It repeated his suggestion for a ‘national service’ of teachers and headteachers who can move into failing schools or areas for up to two years to turn them around.

Sir Michael said: ‘There are unmistakeable signs that England’s education system is gradually improving.

‘If our destination is the high peaks of a world-class education system and the economic benefits that follow, we are now in the foothills.’

A Department for Education spokesman said: ‘Ofsted is right to place a high premium on good behaviour.’

Taken from :-

Oh, no. Learn new language?

It is fun learning new language. You are now a bilingual (or multilingual) and can communicate with others from countries where the language comes from. (And hey, you can get new friends!)

It can be boring (especially if the teacher is very grumpy!) but learning language doesn’t mean you have to face the teacher at school. You can learn on your own!

The important thing is you want to do it and don’t give up!


Let’s hear a song just to fuel our energy (and brighten up our day) 😀

Introducing (drum rolls please!) EngJoy!!! (thank you. thank you very much)

As those who follow this blog will notice, I’ve changed the blog’s name from crazywildberry to engjoy.

engjoy comes from 2 words –> English + enjoyable

Learning can be boring, especially when learning a new language (English is my second language) but with technology and a bit of creativity (and can I use the word craziness here?), leaning English can be fun and enjoyable (of course I want to use the word fun in my blog but someone else already used it)

For those who don’t know me personally. The way you read this blog is the way I speak. So it’s going to be both formal and informal based on the topic (and mood) I have at that time. Besides, being too serious make learning too boring and we just want to have fun, right?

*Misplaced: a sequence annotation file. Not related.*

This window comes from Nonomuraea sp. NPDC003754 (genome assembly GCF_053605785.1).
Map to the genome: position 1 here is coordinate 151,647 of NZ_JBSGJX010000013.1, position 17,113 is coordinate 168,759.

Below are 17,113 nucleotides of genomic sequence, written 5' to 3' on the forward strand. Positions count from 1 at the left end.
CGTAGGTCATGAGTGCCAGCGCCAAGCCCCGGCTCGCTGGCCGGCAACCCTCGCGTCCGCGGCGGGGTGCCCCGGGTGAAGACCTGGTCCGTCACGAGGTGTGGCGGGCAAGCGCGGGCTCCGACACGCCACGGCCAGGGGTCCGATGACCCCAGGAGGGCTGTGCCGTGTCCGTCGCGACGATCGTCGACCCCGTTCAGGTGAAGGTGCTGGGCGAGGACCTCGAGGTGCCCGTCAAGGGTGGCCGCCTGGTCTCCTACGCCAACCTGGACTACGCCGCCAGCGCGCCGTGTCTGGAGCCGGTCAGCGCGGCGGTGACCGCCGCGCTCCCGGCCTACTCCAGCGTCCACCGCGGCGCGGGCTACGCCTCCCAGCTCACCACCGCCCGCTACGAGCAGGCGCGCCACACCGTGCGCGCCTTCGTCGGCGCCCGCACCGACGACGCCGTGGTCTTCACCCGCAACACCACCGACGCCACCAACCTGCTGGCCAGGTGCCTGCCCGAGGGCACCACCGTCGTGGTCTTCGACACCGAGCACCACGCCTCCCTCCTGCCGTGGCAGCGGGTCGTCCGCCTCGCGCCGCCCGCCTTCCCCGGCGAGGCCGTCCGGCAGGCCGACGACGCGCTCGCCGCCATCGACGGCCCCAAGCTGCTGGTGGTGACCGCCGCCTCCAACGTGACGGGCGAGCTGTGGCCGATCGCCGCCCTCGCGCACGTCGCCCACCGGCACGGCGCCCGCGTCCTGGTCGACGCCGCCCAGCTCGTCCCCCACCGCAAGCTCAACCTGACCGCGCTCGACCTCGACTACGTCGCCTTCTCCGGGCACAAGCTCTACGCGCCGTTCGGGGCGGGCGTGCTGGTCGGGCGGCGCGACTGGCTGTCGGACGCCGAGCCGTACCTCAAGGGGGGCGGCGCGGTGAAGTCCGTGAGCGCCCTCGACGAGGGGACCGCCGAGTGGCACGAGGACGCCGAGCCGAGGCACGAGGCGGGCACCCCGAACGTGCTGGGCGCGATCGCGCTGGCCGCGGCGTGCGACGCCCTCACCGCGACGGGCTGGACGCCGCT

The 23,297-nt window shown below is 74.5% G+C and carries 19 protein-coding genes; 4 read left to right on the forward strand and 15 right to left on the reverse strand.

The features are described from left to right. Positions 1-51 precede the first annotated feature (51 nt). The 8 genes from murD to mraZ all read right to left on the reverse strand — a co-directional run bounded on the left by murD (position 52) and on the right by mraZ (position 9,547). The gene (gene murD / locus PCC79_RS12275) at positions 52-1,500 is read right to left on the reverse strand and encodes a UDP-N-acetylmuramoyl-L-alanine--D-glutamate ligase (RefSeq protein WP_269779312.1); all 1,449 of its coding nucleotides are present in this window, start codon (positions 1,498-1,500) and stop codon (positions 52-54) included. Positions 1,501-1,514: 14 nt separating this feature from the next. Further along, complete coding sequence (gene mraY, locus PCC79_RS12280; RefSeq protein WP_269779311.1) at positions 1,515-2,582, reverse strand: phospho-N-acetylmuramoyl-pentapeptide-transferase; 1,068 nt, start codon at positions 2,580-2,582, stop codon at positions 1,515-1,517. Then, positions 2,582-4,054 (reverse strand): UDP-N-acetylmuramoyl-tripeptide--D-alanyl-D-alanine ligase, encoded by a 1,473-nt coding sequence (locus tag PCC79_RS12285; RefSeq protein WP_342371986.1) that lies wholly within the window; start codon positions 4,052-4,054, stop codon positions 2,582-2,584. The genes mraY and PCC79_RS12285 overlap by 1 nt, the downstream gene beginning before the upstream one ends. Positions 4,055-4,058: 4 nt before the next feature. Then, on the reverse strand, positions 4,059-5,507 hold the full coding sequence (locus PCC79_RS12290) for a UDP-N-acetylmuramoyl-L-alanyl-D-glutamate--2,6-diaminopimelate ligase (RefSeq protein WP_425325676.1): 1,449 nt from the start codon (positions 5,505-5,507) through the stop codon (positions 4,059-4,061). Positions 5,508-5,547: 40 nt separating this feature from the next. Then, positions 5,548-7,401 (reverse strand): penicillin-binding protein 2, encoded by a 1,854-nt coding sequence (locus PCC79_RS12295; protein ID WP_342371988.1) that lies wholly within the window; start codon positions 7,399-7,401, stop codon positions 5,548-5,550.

Feeling down

Some people when they’re feeling down, they like to be alone, some like to be around people and some even like to be among strangers. Some like to stay in their own room and think about their problem and some listen to songs.

For me, it all depends on the mood. I do listen to songs to cheer me up and sometimes I’d rather read funny novel (try Katie MacAlister or Lynsay Sands). Currently I’m listening to this song (and even watch the MV) just to cheer me up. The lyric is very meaningful.


Everybody’s Someone

And every day begins the same
Get up, go out, come back again
Same old same old
A thousand faces pass you by
You never look into their eyes
You feel so ordinary
They feel so ordinary

Everybody’s someone
No matter where you come from
There’s light in every single star
You’re more than who you think you are
And hey
Everybody’s someone
And when it’s hard to hold on
Remember you are not alone
This house is everybody’s home

And every day we seem to chase
The perfect smile, the perfect face
Same old same old
For every one who gets to shine
A million more are left behind
They feel so ordinary
You feel so ordinary

From a king to a comman man
We’re all part of a greater plan

There’s light in every single star
You’re more than who you think you are
And hey
Everybody’s someone
And when it’s hard to hold on
Remember you are not alone
This house is everybody’s home